المقدسي: وعي الهوية الفلسطينية في القرن الحادي عشر
النص الكامل: 

It is safe to say that there has never been a thorough textual examination of the writings of ancient Arab writers, Palestinian or otherwise, regarding Palestinian identity. All of the texts known to discuss Palestinian identity date no earlier than the nineteenth century. Very rarely do these texts date as early as the eighteenth century and as such, the underlying assumption is that there is no point in seeking out older texts - the Palestinian identity is assumed to be contemporary, and no related earlier texts exist.

I believe this to be an erroneous assumption, however. Palestine, as a region, developed long before Islam and Christianity. Indeed, proof exists that its borders date as early as the fifth century BCE. Herodotus outlined this region nearly to its present-day borders, and called it “Palestine”. He says, in the context of the Persian invasion of Greece:

The Phoenicians and the Syrians of Palestine have prepared 300 ships […] This nation, according to its own self-description, has long lived on the Red Sea, where they still reside. This section of Syria and all of the areas extending from here until the border of Egypt is known by the name of Palestine.1

In another paragraph he says, “In the country extending from the land of the Phoenicians to the borders of Gaza City live the Syrians, who are called Palestinians.”

So, the area extending from the border of Phoenicia to the border of Egypt was one region called ‘Palestine’. Herodotus calls its people the ‘Syrians of Palestine’ to distinguish them from the other inhabitants of Syria, as is made clear later in the passage. These people, as we know, were called the Philists or the Philistines - that is to say, the ancient Palestinians. It was from them that this region acquired its name and its unique ethnic characteristics within the context of Greater Syria. They remained the most significant power in Palestine from the twelfth century BCE until the beginning of the fourth century BCE, when their independence was shaken by consecutive attacks from the Assyrians, Babylonians and Persians. (I have written a soon-to-be published book about the Philistines, which will demonstrate that they were Semites from the heart of the Arabian Peninsula and which invalidates the idea that their origins were Greek).

Based on this, Roman Palestine was not an invention of Rome. Rather it was adopted from a status quo that existed at least as early as the twelfth century BCE. The development of this region must have impacted the creation of an independent identity encompassing its inhabitants.

An aspect that requires more research is the concept of ‘the Holy Land’ and its affect on the permanence of Palestine as a region. It strikes me that, at times, the concept of the Holy Land supported the outlines of this region, while during other periods, it did not - depending on the Holy Land’s perceived borders. Certainly, this concept contributed to the establishment of Jerusalem as an indisputable and secure regional center. Thus, the region was provided an axis. However, it was not always a factor in establishing the borders of terra sancta, which shifted greatly over time. During some periods, the Holy Land included most of eastern Jordan, parts of Syria and Lebanon and more.

During the Arab-Islamic era, dozens of cultural and political personalities were associated with this ancient and developed region and described as ‘Palestinian’. For the most part, then, the Islamic empire was not assumed to be one indivisable unit. Rather, the Palestinian identity was equivalent to the Syrian (Shami) identity and sometimes encompassed it.

For example, take the following account from al-Tabari discussing the rule of Caliph Abdel Malik bin Marwan, who had called on his supporters in Palestine and other areas of Greater Syria to consolidate his rule in Iraq. Large numbers of supporters rose to the occasion.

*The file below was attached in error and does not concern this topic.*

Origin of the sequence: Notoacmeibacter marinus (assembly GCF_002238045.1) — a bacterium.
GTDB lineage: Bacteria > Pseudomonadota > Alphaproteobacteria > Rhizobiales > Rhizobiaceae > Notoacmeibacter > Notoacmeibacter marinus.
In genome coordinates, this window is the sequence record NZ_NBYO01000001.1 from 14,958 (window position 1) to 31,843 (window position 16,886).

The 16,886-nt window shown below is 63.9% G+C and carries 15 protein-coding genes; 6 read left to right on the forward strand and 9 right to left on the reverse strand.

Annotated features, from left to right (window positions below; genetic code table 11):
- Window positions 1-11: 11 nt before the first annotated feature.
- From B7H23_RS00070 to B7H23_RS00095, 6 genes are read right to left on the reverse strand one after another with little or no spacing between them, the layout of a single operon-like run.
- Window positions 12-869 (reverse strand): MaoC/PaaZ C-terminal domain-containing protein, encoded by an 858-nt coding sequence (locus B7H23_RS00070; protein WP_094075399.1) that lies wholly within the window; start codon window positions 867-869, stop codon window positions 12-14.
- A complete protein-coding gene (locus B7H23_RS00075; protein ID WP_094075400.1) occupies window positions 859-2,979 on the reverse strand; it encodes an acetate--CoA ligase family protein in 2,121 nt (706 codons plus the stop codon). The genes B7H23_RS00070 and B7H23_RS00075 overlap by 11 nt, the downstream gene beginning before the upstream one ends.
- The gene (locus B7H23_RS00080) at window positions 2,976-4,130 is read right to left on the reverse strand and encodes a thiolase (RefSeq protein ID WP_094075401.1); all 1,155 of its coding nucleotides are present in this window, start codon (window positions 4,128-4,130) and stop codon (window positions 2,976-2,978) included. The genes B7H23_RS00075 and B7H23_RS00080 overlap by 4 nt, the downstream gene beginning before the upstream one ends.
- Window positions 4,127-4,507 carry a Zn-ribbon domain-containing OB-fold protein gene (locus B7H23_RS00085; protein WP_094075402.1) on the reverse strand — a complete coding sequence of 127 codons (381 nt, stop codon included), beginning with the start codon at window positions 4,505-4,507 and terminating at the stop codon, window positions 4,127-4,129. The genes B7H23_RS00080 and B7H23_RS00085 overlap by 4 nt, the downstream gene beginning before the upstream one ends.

However, a violent clash took place between the people of al-Sham and the Kharasanis, supporters of the caliph, who incurred serious injuries. A man from Homs then stood up and called for his people’s retreat. “Oh people of Homs, to run is better than to rot, and death is easier than humiliation.” Then a man from Kalab (it seems he was from Palestine) said, “Syria is your Syria, and this home is your home. A Palestinian death is better than a peninsula death. So I am returning. Those who wish, may come with me.” Then he left and the people of al-Sham left with him.

Here, the man from Homs introduced himself by his city while the man from Kalab introduced himself as a Palestinian. A ‘Palestinian’ death for him was better than death in the remoteness of the Arab peninsula.

All this clears up any doubt that Palestine was, historically, the most cohesive region in Greater Syria - even more so than Lebanon, whose mountainous territory was often divided by sects. It was surely more cohesive than Syria, which was only recently formed as a region in its current borders. Palestine was perhaps only behind Egypt, Iraq and Yemen in terms of establishment and development as a region in its own right.

In this context, the aim of this paper is to explore one extremely important and relevant text. Its significance lies in the fact that it is the single oldest text written by a Palestinian intellectual, in which he irrefutably asserts his Palestinian identity. Maqdisi, the Jerusalemite geographer, is considered to be one of the most important cultural figures Palestine produced during the Arab-Islamic era. This text, which dates back more than one thousand years, comes to us in a paucity of texts referring to the Palestinian identity. I believe that shedding light on this text will contribute to the development of the debate over Palestinian identity and thus play a significant role in influencing what has been taken as conventional wisdom about the development of a Palestinian national consciousness.

Abu Abdallah Mohammed bin Ahmad bin al-Bana al-Bashari al-Maqdisi was born in 946 CE in Jerusalem and died in the year 1000, according to general estimates. His grandfather (al-Bana) was a revered architect employed by Ibn Toulon to build the Acre seaport, according to Maqdisi himself. He wrote his famous book, Ahsan al-Taqaseem Fee Marifat al-Aqaleem, [The Soundest Divisions in Understanding the Regions] while in his forties, and after a long journey through the Arab-Islamic world. This book won him a place - perhaps even the last - among the most renowned Arab geographers.

Maqdisi here speaks of his journey to Persia.

One day I sat next to some builders in Shiraz; they were chiseling with poor picks and their stones were the thickness of clay. If the stone was even, they would draw a line with the pick and perhaps this would cause it to break. But if the line was straight, they would set it in place. I told them: if you use a wedge, you can make a hole in the stone. And I told them of the construction in Palestine and I engaged them in matters of construction.